Total collagen content (measured as hydroxyproline) and Type I/Type III ratio (measured by SDS-PAGE) of normal skin and of scar tissue developing within a subcutaneously implanted polyvinyl sponge have been determined in 75, 90 and 120-day foetal lambs and adult sheep and correlated with histological appearances of the same tissues. Collagen content of normal skin is low at 75 days and rises progressively until birth when it is about half the adult level. The proportion of Type III in normal skin is highest at 75 days and falls progressively as the foetus develops. With implanted sponges the time course of changes in collagen content and I/III ratio are similar in all foetal groups and in adult sheep. Collagen content is low 3 days after implantation and rises progressively to reach a similar level in all groups by 28 days. The levels correlate closely with the amount of collagen visible in histological sections. The proportion of Type III is highest at 3 days in all groups and falls progressively as the newly formed tissue matures. The findings confirm our previous study of the healing of skin wounds that from as early as 75 days gestation foetal lambs can form scar tissue in a similar way to adult sheep.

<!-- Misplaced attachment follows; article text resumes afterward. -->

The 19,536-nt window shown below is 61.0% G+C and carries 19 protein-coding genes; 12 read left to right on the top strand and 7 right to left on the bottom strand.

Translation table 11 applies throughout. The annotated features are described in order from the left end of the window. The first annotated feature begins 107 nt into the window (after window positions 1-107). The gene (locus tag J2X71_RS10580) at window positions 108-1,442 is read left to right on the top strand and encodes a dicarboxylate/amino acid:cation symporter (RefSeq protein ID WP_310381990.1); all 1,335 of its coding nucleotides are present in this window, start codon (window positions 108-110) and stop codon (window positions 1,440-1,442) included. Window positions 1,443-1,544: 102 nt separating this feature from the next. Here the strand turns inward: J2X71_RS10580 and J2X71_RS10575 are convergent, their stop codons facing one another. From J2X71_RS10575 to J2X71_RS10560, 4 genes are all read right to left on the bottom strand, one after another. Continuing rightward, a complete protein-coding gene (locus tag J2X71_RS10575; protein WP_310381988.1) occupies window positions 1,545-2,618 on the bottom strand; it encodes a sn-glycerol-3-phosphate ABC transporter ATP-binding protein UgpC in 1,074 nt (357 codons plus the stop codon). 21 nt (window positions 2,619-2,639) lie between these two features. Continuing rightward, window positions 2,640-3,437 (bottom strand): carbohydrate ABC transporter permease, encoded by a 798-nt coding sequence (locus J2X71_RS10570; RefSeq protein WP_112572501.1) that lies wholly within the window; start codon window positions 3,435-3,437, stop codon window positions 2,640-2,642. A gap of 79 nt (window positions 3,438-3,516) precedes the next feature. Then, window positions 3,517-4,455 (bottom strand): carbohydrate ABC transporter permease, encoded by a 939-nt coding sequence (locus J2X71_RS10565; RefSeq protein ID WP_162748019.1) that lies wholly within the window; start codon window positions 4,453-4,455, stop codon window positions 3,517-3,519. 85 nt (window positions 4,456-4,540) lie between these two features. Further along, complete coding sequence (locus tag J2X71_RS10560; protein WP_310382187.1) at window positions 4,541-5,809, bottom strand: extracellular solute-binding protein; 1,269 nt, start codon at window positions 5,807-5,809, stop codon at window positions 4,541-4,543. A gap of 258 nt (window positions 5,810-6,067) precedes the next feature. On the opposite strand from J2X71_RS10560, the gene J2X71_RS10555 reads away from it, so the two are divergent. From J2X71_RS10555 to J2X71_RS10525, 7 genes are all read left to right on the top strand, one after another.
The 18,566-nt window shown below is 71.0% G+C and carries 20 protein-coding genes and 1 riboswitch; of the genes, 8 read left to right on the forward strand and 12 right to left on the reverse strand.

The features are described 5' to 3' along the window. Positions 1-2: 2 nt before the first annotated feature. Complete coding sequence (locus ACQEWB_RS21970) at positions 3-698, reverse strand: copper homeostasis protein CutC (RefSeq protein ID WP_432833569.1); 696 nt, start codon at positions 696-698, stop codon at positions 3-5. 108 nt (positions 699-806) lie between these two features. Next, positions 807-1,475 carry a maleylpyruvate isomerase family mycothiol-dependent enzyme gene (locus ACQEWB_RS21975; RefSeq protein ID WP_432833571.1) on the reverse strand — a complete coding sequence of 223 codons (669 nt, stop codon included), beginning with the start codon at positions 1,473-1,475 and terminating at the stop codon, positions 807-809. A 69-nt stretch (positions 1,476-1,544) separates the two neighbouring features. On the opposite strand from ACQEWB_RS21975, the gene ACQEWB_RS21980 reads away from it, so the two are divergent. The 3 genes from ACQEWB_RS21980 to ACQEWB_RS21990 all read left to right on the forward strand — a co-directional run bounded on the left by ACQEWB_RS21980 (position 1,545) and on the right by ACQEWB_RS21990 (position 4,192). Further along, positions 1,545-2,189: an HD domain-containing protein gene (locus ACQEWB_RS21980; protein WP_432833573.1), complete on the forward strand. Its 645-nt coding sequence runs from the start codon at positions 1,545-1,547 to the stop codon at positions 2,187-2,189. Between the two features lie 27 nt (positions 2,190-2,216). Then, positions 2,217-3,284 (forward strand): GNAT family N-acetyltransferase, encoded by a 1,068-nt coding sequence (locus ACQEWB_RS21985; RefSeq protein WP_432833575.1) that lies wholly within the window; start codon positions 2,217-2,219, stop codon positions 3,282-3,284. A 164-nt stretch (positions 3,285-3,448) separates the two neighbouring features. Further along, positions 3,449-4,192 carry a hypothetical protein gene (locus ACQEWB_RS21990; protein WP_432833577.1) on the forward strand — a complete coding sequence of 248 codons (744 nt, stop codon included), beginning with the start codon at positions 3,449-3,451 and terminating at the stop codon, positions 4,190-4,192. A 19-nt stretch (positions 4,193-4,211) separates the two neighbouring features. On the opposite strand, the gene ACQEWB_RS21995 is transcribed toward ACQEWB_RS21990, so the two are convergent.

|Number of pages||9|
|Journal||International Journal of Experimental Pathology|
|Publication status||Published - 1 Jan 1993|
- foetal development
- time of gestation
- wound healing